Each day in the U.S. 42 families receive a cancer diagnosis for their child or teen. Each day 42 Mom’s and Dad’s take on a whole new level of parenting, parenting a sick child.
September is National Childhood Cancer Awareness Month.
In June of 2014, my dear college friend Nadine was one of those 42 parents. Her 14
year old son was diagnosed with Acute Promyelocytic Leukemia. And not just a regular case of APML, Daniel’s case was extremely rare, like a few cases in the entire world kind of rare. Chemotherapy alone couldn’t save Daniel. He needed a bone marrow transplant in November of 2014. Nadine lived at the hospital with Daniel for 9 months in seclusion due to the high level of risk of germs that could harm Daniel’s new immune system.
Daniel’s cancer wasn’t average. And Daniel himself was not the average cancer patient. He had an NFL radio show from his hospital room (yay for Ryan Seacrest and Seacrest Studio’s being in the Children’s Hospital of Colorado!) Daniel wrote a Frozen Let it Go parody song about the Denver Bronco’s called “Bronco’s Go” and made a video that won the contest and has been viewed on youtube almost 3 million times! (He is the young man in the orange baseball hat). Continuing his not average cancer adventure Daniel was invited by Make A Wish to announce the Denver Bronco’s first round draft pick at the NFL Draft in Chicago in 2016!
Needless to say, it’s not an adventure Nadine would’ve chosen for Daniel and their family. When I asked her questions for this blog post, she was so awesome and even though it hurt to revisit the past she gave me some honest feedback about that time in her life. She said having a healthy CANCER FREE 17 year old Daniel sitting on the couch next to her watching his Sunday NFL made it easier to tackle my questions.
I asked Nadine to think back to the beginning of Daniel’s illness, and here’s what she said, “Of course it sounds cliché to say hearing the words ‘your child has Cancer’ is something no parent ever wants to hear, but honestly I don’t even remember that moment anymore. Sometimes it feels like yesterday, other times it feels like a million lifetimes ago. These past years have been a whirlwind with so many ups and downs. To say we have been tested to the limits and had successes beyond our imagination would be only fair. But in between I almost lost a child, a marriage and family was torn apart beyond repair and more knowledge, compassion and resilience was gained than I ever thought possible.” Nadine Hailpern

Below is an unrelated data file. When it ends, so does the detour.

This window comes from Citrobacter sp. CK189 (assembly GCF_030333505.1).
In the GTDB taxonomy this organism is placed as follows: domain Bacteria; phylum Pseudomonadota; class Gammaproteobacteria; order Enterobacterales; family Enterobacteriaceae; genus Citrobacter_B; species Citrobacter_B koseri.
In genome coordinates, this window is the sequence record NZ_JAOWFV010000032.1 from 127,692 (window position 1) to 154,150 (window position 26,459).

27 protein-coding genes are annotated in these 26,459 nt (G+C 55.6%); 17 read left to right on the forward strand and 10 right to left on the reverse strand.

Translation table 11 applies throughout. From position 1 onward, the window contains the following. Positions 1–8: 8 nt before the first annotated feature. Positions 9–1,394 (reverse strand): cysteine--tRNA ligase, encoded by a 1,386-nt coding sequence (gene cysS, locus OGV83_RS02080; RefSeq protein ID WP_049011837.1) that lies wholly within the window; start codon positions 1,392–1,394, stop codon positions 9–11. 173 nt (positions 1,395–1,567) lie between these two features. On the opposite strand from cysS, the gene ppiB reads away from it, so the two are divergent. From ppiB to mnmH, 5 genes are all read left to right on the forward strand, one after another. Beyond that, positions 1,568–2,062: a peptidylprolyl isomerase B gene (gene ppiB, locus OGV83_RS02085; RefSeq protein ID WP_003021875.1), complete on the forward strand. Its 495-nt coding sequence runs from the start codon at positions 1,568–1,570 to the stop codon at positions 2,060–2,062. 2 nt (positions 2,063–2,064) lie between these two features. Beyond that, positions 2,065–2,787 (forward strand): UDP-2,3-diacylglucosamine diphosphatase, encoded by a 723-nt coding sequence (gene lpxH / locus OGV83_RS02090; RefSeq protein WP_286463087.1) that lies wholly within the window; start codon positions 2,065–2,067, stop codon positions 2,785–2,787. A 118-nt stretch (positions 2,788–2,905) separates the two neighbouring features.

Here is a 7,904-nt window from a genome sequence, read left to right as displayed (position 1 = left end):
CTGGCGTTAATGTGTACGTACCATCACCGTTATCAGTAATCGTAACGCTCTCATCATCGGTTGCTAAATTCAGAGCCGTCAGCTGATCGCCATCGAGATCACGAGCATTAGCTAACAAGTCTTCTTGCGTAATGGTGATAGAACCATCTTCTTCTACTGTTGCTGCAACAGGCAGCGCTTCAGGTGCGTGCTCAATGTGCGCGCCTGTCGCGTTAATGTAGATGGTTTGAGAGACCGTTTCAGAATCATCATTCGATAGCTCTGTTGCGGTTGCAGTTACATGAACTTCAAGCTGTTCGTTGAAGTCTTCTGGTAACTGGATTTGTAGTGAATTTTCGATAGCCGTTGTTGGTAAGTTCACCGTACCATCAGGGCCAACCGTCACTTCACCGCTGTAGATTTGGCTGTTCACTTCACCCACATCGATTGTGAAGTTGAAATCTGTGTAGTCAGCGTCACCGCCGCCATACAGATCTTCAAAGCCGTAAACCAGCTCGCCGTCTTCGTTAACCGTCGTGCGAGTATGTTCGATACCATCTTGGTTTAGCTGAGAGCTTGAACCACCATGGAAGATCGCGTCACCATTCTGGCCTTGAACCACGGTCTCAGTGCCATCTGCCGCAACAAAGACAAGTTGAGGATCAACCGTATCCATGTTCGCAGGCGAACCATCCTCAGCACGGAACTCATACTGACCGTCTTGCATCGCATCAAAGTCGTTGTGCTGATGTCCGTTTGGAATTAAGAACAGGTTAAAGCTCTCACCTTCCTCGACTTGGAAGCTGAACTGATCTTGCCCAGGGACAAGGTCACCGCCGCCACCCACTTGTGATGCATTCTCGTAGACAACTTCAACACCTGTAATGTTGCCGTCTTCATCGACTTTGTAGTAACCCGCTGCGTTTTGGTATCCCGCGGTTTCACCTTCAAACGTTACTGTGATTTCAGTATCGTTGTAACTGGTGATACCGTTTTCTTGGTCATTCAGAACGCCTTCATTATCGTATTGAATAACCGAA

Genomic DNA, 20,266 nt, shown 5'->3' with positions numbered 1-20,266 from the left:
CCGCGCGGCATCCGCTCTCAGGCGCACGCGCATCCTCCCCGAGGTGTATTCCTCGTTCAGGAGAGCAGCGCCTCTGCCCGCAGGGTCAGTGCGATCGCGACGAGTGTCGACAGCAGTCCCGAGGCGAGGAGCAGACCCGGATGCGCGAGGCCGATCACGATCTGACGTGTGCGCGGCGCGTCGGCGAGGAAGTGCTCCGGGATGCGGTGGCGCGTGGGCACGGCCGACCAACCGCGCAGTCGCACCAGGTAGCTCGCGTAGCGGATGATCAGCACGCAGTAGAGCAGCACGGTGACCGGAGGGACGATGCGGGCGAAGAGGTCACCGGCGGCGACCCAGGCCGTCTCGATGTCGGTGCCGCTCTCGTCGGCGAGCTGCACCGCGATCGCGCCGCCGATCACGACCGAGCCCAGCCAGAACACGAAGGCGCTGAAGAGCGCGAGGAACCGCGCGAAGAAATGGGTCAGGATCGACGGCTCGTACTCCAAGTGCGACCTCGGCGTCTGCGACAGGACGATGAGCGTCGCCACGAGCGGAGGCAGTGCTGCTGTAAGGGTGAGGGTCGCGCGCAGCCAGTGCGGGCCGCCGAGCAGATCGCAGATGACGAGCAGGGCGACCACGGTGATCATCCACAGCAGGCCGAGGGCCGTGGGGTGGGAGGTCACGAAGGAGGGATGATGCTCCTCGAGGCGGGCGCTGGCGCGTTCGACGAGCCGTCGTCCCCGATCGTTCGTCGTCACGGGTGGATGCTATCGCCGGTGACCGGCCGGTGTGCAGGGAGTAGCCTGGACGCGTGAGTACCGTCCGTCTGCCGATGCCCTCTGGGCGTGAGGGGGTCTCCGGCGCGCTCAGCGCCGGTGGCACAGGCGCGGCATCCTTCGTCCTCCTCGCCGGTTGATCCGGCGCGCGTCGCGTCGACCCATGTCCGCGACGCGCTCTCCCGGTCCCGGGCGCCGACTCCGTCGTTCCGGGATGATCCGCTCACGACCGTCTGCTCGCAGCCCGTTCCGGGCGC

When I asked her for advice for those of us who don’t know what to say and do when we see a friend or family member reeling from their child’s cancer diagnosis she had a few real life ideas for me:
- Don’t ask. Just do. Drop off a gift card, take the siblings out for a fun day or night and just let them get some attention they need, check in on a spouse knowing they are coming unraveled too.
- Be thoughtful on visits, especially when visiting those with compromised immune systems.
- Give the child/teen the support of their friends as much as you can.
- Find some support for yourself! Momcology is an online support group geared toward Mom’s of kids with cancer.
- Get involved! Buy that Love Your Melon hat, register at Delete Blood Cancer or request a Be the match donor swab kit and get on the bone marrow donor registry, donate your time and/or money to childhood cancer research, etc.
I asked Nadine if Daniel had any thoughts about what made an impact on him while he was ill and recovering, and in between watching football games, he typed this up for me:
“There was nothing more valuable to me in the hospital than the outstanding kindness of the nurses. No matter what I needed, whether it be a blanket or someone to play Xbox with, they were always there to comfort me and make me feel better. In the hospital I would walk around the floor a dozen times a day. After I was out of the hospital though I struggled to stay active. I was still in isolation so I couldn’t go out without my mask. My best friend Aaron Bush would walk over to my house and walk with me around the block sometimes twice a day all so I could stay active. His going out of his way to come and help me out every day is an act of kindness that I won’t ever forget.” Daniel Hailpern
To read more about Daniel, check out his blog at www.danielsspace.weebly.com